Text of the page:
# What does {\ifnum\z@=}\fi mean?

Reading physics.sty available on CTAN as physics package I found the line

\DeclareDocumentCommand\quantity{}{{\ifnum\z@=}\fi\@quantity}


which I don't understand. I is clear that \quantity is defined as a call to \@quantity. But what the construct

{\ifnum\z@=}\fi


do?

• It's a trick to have an unbalanced brace. This answer explains a similar case. Aug 16, 2017 at 6:37
• It's for when you have something looking ahead for a literal brace and \bgroup wouldn't do. Aug 16, 2017 at 6:42
• If you look at the definition of \@quantity you'll see that it ends with \ifnum\z@={\fi}, which provides the closing brace. Aug 16, 2017 at 6:43
• I still wonder. \z@ is just zero, and } is octal code of the closing brace, right? So, {\ifnum\z@=}\fi is always evaluated to false and skipped. What is then the difference of \DeclareDocumentCommand\quantity{}{{\ifnum\z@=}\fi\@quantity} from \let\quantity\@quantity? Aug 16, 2017 at 10:56
• See The TeXbook, Appendix D, section 5 (Brace Hacks).
– GuM
Aug 16, 2017 at 11:06

Just follow the expansions. If TeX finds the call

\quantity\big(x)


it will do

{\ifnum\z@=}\fi\@quantity\big(x)


Now TeX expands tokens or pushes them through the gullet. In this case { is pushed down (and a simple group is opened) and \ifnum is expanded. Since the test is false, only \fi remains (actually it's irrelevant that the test is false). The expansion of \fi is empty and TeX proceeds to expand \@quantity.

This is more complicated and the subsequent processing involves some \let, which are the reason for doing everything in a group. The end result is

\bigl(x\bigr)\ifnum\z@={\fi}


After expansions and executions, the math list corresponding to \bigl(x\bigr) is built and finally \ifnum is expanded, leaving again nothing behind it; the trailing } closes the group started at the beginning.

If we look at what we got, that macro call is essentially the same as doing

{\bigl(x\bigr)}


which is wrong. For instance,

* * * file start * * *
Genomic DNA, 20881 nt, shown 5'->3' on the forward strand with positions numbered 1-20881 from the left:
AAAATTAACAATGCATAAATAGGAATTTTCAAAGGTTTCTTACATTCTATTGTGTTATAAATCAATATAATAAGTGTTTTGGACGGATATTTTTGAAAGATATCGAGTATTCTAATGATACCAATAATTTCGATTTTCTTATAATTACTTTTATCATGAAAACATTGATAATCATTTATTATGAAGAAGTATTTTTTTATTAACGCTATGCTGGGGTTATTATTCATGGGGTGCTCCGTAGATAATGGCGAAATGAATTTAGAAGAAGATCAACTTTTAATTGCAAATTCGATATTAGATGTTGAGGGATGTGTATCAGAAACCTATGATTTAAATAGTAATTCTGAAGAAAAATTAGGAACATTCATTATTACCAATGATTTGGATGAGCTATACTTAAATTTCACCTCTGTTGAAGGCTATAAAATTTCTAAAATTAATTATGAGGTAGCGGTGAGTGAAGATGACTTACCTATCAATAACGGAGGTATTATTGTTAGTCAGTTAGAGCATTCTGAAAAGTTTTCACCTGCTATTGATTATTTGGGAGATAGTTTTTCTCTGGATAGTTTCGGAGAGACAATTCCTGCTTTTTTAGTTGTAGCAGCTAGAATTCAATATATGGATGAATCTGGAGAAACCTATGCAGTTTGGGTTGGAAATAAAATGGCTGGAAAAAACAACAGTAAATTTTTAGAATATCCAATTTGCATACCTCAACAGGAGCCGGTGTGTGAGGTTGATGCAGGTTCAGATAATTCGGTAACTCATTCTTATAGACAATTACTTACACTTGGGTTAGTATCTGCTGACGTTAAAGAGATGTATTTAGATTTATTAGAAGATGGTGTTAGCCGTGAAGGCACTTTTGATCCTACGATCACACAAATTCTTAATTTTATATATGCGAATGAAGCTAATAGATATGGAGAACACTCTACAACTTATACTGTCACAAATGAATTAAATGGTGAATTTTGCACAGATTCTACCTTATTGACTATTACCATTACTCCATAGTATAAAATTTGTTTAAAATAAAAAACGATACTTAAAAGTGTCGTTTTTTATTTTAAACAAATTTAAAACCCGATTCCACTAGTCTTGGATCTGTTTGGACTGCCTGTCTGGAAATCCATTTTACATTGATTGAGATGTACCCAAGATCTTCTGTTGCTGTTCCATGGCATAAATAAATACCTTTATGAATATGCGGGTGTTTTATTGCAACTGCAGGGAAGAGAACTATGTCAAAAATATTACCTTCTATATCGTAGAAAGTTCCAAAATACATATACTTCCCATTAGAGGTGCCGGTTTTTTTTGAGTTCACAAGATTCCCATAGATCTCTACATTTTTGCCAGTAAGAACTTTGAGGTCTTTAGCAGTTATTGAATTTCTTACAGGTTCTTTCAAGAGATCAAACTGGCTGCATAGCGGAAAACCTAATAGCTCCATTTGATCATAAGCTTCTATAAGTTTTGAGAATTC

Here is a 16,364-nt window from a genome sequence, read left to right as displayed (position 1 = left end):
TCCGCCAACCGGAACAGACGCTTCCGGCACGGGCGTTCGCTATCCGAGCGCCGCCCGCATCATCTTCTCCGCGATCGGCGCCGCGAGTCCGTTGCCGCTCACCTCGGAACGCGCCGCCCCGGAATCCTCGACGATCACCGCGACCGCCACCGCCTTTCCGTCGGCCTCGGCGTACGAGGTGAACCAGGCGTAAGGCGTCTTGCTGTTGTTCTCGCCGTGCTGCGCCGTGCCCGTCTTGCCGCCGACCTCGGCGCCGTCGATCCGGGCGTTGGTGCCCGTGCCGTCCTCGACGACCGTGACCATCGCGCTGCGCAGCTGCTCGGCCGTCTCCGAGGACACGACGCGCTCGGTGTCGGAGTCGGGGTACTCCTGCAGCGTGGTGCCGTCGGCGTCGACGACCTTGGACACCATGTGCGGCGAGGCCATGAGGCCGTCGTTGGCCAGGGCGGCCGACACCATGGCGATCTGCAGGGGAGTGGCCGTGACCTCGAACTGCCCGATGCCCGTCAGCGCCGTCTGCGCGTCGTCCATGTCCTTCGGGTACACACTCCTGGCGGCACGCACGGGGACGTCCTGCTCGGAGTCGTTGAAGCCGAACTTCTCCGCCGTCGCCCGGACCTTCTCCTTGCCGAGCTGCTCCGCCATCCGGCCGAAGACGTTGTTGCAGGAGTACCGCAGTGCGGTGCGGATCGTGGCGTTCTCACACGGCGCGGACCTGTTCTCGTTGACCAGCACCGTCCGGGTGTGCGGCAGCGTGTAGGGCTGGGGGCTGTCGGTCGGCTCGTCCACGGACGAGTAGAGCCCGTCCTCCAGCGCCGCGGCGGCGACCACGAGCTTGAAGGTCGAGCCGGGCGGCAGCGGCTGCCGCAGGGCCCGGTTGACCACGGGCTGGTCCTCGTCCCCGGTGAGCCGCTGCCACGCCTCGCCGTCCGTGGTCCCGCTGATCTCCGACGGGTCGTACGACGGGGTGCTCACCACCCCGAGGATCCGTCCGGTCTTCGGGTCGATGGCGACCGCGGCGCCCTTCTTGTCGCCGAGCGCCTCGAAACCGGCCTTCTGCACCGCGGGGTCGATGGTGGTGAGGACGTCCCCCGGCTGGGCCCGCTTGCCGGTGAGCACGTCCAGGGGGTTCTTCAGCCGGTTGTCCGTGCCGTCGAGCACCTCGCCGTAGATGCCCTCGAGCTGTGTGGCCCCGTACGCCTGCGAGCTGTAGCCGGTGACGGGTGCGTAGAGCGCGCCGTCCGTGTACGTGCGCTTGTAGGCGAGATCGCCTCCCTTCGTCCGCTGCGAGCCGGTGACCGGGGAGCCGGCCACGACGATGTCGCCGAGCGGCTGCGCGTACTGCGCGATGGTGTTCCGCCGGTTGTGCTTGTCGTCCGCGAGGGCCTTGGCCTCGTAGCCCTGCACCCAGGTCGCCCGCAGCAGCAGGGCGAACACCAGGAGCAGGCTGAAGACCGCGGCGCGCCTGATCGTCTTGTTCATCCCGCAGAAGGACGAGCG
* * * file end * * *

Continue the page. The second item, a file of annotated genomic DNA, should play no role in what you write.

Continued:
\log\quantity\big(x)


would result in a thin space between the operator and the parentheses, because

\log{\bigl(x)\bigr)}


treats the subformula in braces as a unique ordinary symbol. Here's the visual proof:

\documentclass{article}
\usepackage{physics}

\begin{document}

$\log\quantity\big(x)$

$\log\bigl(x\bigr)$

\end{document}


This wouldn't happen if the definition is

\DeclareDocumentCommand\quantity{ t\big t\Big t\bigg t\Bigg g o d() d|| }
{\begingroup
% Flexible automatic bracketing of an expression in () or [] or {} or ||
% Handles manual override of sizing
[...many lines of code...]
{\ltag\lbrace#5\rtag\rbrace  \IfNoValueTF{#6}{}{[#6]} \IfNoValueTF{#7}{}{(#7)} \IfNoValueTF{#8}{}{|#8|}}
\endgroup
}


I see no reason for a separate macro \@quantity. Using a semisimple group avoids the problem with a subformula:

\log\begingroup\bigl(x\bigr)\endgroup


does not consider the tokens in the group to make a subformula and the spacing between the Op atom \log and the Open atom \bigl( would be the right one.

The coder wanted the \quantity macro to expand to {\fi\@quantity. However, this does not work in a macro definition as the { is not closed and the TeX compiler would look for the closing } further on. To still get this done a trick is used to add a } which is taken as a closing group during macro definition but is ignored (i.e. removed) during macro execution.

This is done by adding \ifnum\z@=}\fi so the macro definition has now matching braces so the compiler is happy here. Then during macro execution the  actually turns the } into a number (its ASCII number AFAIK). This number is compared with \z@ (=0) using \ifnum\z@= just to remove it again without producing any output. As the closing \fi is following directly thereafter the whole thing \ifnum\z@=}\fi expands to nothing independent on the actually number value.

For this to work there should be a matching \ifnum 0={\fi} following in a macro which is called later on in the process.

One other place this is used is in \hline. See the explanation there.

• The coder wanted that but he's wrong in wanting it to begin with. ;-)` Nov 29, 2017 at 22:53